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September 9, 2014
In early August, Oriental’s Town Board voted 5-0 on a docking ordinance that has the effect of keeping commercial fishing trawlers from tying up at the Town Docks. That vote came after 3 summer weekends during which trawlers used the newest Town Dock. When the pilings for that dock were acquired in the 2012 Chris Fulcher land swap, the future dock was represented as being for recreational vessels. That appeared to inform the Board’s vote to rule out trawlers at the public docks. Then in late August, at the Board’s Agenda meeting, former Mayor Sherrill Styron, who owns one of the seafood plants on the harbor, called on the Board to reverse its early August vote. He wants commercial trawlers to be able to tie up at the Town Docks if they want to. The issue has prompted some letters from readers.
If the Town Manager and Town Board allow Mr. Fulcher use of city docks, that would turn out to be the best deal ever made. Mr Fulcher not only got twice the land he gave up, but now the Town has built him a new dock. Keep in mind that there wasn’t a complete dock at the location of the new town dock. Now that the new dock built and paid for by the town of Oriental, he can’t do without it. Also if he gets permission to park his trawlers at the new Town Dock won’t he be able to park at the original town dock also?
Mr. Styron and Chris Fulcher have been friends forever. Oh by the way, won’t Mr. Styron be able to tie his trawlers at both of the town’s docks also?
Boaters from all over the East Coast pull up the TownDock web site to see what’s going on in Oriental. If they see that the free docks are probably filled up with shrimp trawlers they will keep traveling past Oriental. Besides, who wants to tie up next to a shrimp trawler with their lights and generators running all night long?
The town board and manager needs to keep in mind what the towns people want and not what a couple businessmen want for themselves.
For us, the commercial use of the new town dock boils down to reciprocity. If commercial vessels are to be welcomed at the new town dock, do the commercial docks, when space is available, welcome recreational vessels at theirs? Or perhaps there is another expression of mutual benefit, beyond a shared contribution to the local economy?
In the absence of a clear example of specific resource sharing, it seems preferable to support the Board’s vote to restrict use of the new town dock, thus allowing the recreational boaters to develop their vision for the waterfront and town. In the interest of community and the importance of our fishery, however, the Board might consider amending their decision to allow for commercial use in exceptional cases, as Larry Summers suggested.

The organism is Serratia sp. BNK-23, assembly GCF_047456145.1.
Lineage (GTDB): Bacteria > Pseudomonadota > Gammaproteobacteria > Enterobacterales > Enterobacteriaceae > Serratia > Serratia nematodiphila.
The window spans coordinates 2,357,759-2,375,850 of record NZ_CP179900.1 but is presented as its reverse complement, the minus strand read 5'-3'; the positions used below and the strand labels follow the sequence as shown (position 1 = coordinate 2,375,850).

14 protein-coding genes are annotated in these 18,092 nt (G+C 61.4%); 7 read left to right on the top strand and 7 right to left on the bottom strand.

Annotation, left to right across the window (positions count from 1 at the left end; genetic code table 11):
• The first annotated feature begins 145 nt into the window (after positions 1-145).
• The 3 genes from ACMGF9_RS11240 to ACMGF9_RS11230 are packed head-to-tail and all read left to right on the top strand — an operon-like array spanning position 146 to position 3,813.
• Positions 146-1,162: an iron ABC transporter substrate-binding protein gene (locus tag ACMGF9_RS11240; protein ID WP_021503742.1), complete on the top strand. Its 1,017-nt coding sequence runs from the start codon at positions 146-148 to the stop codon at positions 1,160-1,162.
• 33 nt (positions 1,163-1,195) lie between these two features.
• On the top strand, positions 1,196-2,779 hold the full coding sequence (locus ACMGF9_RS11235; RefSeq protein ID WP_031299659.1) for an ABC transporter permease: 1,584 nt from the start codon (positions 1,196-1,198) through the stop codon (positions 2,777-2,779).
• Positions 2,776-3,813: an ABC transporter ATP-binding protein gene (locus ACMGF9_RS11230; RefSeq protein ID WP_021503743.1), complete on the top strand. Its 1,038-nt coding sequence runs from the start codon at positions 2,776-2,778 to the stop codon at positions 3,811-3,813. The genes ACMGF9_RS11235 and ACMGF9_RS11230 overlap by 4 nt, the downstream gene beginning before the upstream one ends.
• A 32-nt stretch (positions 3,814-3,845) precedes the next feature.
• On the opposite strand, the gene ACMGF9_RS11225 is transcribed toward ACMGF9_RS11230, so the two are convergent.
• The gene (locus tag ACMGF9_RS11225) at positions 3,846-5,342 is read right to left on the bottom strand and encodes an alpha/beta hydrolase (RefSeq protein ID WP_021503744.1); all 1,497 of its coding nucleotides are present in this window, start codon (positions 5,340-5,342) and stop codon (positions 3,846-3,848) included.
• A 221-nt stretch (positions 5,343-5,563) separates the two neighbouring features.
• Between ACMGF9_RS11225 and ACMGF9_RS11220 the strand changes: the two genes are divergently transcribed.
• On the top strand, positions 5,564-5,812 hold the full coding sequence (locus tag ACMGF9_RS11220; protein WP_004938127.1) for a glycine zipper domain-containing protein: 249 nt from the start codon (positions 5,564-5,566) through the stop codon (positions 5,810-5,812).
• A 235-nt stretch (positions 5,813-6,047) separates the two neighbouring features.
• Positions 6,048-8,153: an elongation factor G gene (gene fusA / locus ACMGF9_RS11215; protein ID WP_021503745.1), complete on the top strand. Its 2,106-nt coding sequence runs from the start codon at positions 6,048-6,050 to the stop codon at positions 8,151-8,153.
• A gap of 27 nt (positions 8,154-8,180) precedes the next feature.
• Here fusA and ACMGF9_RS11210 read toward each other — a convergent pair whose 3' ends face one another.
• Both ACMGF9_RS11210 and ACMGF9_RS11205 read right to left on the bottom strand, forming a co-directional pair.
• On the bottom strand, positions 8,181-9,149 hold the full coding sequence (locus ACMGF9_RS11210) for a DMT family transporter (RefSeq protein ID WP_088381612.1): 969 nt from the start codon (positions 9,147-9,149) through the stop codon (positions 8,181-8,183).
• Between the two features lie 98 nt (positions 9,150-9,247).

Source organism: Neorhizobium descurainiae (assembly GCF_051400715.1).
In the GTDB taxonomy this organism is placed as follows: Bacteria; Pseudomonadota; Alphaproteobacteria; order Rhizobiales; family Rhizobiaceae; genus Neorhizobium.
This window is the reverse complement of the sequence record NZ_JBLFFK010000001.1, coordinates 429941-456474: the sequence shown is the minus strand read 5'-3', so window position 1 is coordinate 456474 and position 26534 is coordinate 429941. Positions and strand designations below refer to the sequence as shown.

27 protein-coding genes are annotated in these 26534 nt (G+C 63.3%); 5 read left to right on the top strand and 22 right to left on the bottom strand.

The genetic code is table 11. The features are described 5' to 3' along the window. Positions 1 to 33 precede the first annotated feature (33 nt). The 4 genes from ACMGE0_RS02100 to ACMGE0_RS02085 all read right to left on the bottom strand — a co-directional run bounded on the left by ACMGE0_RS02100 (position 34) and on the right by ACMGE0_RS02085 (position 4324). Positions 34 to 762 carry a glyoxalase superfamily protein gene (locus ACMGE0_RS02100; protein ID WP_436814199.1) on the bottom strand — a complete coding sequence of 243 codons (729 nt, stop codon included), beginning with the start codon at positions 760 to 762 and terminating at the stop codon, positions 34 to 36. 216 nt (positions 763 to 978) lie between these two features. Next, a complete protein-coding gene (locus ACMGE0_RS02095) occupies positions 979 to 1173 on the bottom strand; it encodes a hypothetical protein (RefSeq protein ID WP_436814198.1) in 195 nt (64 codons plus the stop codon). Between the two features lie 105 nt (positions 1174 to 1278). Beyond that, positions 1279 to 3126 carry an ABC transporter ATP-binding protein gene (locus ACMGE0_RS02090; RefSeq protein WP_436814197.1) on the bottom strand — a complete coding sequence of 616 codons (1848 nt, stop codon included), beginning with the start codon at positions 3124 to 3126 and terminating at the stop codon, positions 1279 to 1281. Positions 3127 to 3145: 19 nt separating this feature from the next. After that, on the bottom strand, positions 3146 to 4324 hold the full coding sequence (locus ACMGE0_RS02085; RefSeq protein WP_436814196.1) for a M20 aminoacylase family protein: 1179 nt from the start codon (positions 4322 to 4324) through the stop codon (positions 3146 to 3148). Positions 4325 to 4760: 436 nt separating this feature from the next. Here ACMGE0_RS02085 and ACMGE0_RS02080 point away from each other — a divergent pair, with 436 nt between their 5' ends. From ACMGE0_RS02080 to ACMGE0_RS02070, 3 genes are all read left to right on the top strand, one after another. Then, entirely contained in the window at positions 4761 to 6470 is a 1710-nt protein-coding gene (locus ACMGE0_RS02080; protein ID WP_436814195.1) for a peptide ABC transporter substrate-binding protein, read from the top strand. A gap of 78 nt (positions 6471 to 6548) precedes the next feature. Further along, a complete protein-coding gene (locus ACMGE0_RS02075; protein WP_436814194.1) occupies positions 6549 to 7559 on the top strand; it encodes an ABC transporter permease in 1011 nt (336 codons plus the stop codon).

Edward and Jennifer Ruppert
I am a native of North Carolina and have been visiting Oriental all my life. My family strings from a long line of watermen that like so many others had to move inland for work. Sometimes my family and I drive down and eat ice cream while admiring the vessels tied up at the town dock, walk around and just doing siteseeing, sometimes I dock my sailboat there when visiting for a meal, milk shake or browsing the selections at the Inland Waterway Provision store and creating wishlists maybe picking up more ice, drinks or snacks. I’ve never met a sour puss in the town. Everyone has been kind and gracious to me and my family.
I understand the Gulfstream III makes it’s berth in Wanchese, making that vessel a visitor to Oriental as well (correct me please if my facts are wrong). I have no idea how many meals purchased or rooms rented by her crew while there, I have no idea if Fulchers helped out of the goodness of their heart or billed for services rendered. (Being broke watermen working for wages, they probably ate and slept on the vessel.) But if Gulfstream III was billed, then they contributed to the economy in Oriental.
The Gulfstream III is a big vessel requiring alot of room on a dock. I sit in my office behind my computer during the week and visit towndock.net and look at the webcams everyday. I saw her tied up, I noticed they moved her into one of Fulcher’s slips when it was available. I know Fulcher got the lion share of the land swap deal but a brother waterman needed help and help was given (either willingly or unwillingly by the town).